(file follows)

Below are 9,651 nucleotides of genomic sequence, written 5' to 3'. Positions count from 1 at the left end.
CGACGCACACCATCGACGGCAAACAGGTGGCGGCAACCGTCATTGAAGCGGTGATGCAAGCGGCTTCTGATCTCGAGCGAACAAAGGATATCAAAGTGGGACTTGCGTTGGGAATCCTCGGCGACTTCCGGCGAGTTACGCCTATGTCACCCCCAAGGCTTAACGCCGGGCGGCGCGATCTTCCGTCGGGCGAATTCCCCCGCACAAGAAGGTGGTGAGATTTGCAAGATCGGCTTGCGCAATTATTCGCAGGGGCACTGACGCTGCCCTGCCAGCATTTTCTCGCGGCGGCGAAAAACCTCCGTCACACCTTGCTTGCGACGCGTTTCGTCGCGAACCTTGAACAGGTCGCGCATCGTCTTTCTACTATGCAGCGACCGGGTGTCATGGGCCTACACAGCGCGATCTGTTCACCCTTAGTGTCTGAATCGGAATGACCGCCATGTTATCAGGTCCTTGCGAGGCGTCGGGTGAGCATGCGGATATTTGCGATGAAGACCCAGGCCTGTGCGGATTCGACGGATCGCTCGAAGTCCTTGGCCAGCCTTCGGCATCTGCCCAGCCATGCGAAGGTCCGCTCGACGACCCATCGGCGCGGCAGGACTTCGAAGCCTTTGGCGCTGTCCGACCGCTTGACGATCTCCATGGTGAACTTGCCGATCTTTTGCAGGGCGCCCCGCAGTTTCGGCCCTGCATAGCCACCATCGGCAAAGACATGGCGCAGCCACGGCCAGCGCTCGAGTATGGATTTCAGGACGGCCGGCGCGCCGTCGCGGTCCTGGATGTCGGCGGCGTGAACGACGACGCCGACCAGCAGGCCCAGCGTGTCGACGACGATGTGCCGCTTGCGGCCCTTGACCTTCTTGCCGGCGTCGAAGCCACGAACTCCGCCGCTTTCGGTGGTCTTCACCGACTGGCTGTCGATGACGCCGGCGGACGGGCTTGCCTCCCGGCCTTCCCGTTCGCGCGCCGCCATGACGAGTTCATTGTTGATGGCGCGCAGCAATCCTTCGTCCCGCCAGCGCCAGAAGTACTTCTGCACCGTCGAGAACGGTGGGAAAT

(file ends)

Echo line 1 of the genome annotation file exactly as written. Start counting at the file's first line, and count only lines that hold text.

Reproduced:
Below are 9,651 nucleotides of genomic sequence, written 5' to 3'. Positions count from 1 at the left end.